Binod Gyawali


2019

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Using Rhetorical Structure Theory to Assess Discourse Coherence for Non-native Spontaneous Speech
Xinhao Wang | Binod Gyawali | James V. Bruno | Hillary R. Molloy | Keelan Evanini | Klaus Zechner
Proceedings of the Workshop on Discourse Relation Parsing and Treebanking 2019

This study aims to model the discourse structure of spontaneous spoken responses within the context of an assessment of English speaking proficiency for non-native speakers. Rhetorical Structure Theory (RST) has been commonly used in the analysis of discourse organization of written texts; however, limited research has been conducted to date on RST annotation and parsing of spoken language, in particular, non-native spontaneous speech. Due to the fact that the measurement of discourse coherence is typically a key metric in human scoring rubrics for assessments of spoken language, we conducted research to obtain RST annotations on non-native spoken responses from a standardized assessment of academic English proficiency. Subsequently, automatic parsers were trained on these annotations to process non-native spontaneous speech. Finally, a set of features were extracted from automatically generated RST trees to evaluate the discourse structure of non-native spontaneous speech, which were then employed to further improve the validity of an automated speech scoring system.

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My Turn To Read: An Interleaved E-book Reading Tool for Developing and Struggling Readers
Nitin Madnani | Beata Beigman Klebanov | Anastassia Loukina | Binod Gyawali | Patrick Lange | John Sabatini | Michael Flor
Proceedings of the 57th Annual Meeting of the Association for Computational Linguistics: System Demonstrations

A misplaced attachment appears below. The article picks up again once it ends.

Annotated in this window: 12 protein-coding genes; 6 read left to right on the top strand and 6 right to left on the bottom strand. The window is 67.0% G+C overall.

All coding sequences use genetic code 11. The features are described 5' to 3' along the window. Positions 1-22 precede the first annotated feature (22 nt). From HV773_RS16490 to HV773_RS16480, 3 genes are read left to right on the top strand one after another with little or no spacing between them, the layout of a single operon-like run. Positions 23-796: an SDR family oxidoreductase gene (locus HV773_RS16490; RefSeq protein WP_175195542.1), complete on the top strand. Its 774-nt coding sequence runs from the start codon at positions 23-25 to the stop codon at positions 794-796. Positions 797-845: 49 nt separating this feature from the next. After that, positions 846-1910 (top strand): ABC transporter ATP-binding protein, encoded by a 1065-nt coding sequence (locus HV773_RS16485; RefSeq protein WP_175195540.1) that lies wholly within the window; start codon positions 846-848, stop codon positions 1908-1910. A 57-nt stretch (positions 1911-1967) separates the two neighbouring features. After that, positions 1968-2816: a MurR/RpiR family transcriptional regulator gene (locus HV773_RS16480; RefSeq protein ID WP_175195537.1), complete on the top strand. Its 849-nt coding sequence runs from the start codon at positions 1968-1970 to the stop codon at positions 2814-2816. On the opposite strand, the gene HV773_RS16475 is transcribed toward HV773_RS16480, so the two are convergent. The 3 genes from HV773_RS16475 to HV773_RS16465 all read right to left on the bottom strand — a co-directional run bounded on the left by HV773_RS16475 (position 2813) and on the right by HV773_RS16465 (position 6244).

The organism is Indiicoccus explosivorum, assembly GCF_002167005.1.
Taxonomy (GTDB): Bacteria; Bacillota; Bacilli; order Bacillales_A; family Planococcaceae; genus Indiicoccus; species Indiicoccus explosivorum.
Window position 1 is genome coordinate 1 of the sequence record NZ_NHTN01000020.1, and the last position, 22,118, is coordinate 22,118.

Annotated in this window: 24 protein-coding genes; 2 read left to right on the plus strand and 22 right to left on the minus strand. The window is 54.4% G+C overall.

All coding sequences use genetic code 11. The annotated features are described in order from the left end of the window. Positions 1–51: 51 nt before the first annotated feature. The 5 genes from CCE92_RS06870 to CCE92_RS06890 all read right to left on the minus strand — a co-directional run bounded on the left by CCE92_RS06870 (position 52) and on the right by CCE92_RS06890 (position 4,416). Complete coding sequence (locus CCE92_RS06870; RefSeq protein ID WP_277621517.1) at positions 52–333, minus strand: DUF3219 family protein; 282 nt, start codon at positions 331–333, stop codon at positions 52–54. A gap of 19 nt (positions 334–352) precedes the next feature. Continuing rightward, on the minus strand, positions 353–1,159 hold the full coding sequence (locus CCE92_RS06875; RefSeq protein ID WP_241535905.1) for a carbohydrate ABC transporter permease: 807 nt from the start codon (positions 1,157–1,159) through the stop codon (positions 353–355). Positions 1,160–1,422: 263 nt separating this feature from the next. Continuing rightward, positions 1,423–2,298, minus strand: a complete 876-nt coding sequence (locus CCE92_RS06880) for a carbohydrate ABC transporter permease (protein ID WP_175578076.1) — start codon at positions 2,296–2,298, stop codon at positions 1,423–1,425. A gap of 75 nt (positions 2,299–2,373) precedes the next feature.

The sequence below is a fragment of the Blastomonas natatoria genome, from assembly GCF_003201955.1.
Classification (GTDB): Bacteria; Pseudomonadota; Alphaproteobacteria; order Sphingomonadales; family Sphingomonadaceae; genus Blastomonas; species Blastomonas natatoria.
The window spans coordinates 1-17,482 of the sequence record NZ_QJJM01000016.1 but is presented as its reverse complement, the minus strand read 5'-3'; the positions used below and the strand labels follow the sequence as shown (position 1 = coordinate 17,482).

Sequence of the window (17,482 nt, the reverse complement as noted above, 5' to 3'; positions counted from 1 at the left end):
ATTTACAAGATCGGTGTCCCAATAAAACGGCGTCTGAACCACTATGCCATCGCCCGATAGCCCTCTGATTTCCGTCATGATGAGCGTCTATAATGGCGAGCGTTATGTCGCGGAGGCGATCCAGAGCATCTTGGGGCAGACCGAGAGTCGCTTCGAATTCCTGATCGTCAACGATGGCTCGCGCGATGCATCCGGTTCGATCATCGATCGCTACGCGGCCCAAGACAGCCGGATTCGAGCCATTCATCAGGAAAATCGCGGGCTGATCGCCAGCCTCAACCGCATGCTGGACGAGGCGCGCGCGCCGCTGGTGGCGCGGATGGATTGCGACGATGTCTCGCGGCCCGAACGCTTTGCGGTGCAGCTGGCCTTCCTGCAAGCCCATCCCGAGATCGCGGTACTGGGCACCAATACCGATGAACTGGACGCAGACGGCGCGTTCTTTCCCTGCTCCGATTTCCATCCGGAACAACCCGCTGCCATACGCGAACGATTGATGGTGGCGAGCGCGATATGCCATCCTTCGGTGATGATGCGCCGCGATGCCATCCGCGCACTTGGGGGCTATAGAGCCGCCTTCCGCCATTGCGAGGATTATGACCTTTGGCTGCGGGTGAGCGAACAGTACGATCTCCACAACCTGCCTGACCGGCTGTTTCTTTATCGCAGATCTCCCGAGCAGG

Literacy is crucial for functioning in modern society. It underpins everything from educational attainment and employment opportunities to health outcomes. We describe My Turn To Read, an app that uses interleaved reading to help developing and struggling readers improve reading skills while reading for meaning and pleasure. We hypothesize that the longer-term impact of the app will be to help users become better, more confident readers with an increased stamina for extended reading. We describe the technology and present preliminary evidence in support of this hypothesis.

2018

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Towards Evaluating Narrative Quality In Student Writing
Swapna Somasundaran | Michael Flor | Martin Chodorow | Hillary Molloy | Binod Gyawali | Laura McCulla
Transactions of the Association for Computational Linguistics, Volume 6

This work lays the foundation for automated assessments of narrative quality in student writing. We first manually score essays for narrative-relevant traits and sub-traits, and measure inter-annotator agreement. We then explore linguistic features that are indicative of good narrative writing and use them to build an automated scoring system. Experiments show that our features are more effective in scoring specific aspects of narrative quality than a state-of-the-art feature set.

2017

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Detecting Good Arguments in a Non-Topic-Specific Way: An Oxymoron?
Beata Beigman Klebanov | Binod Gyawali | Yi Song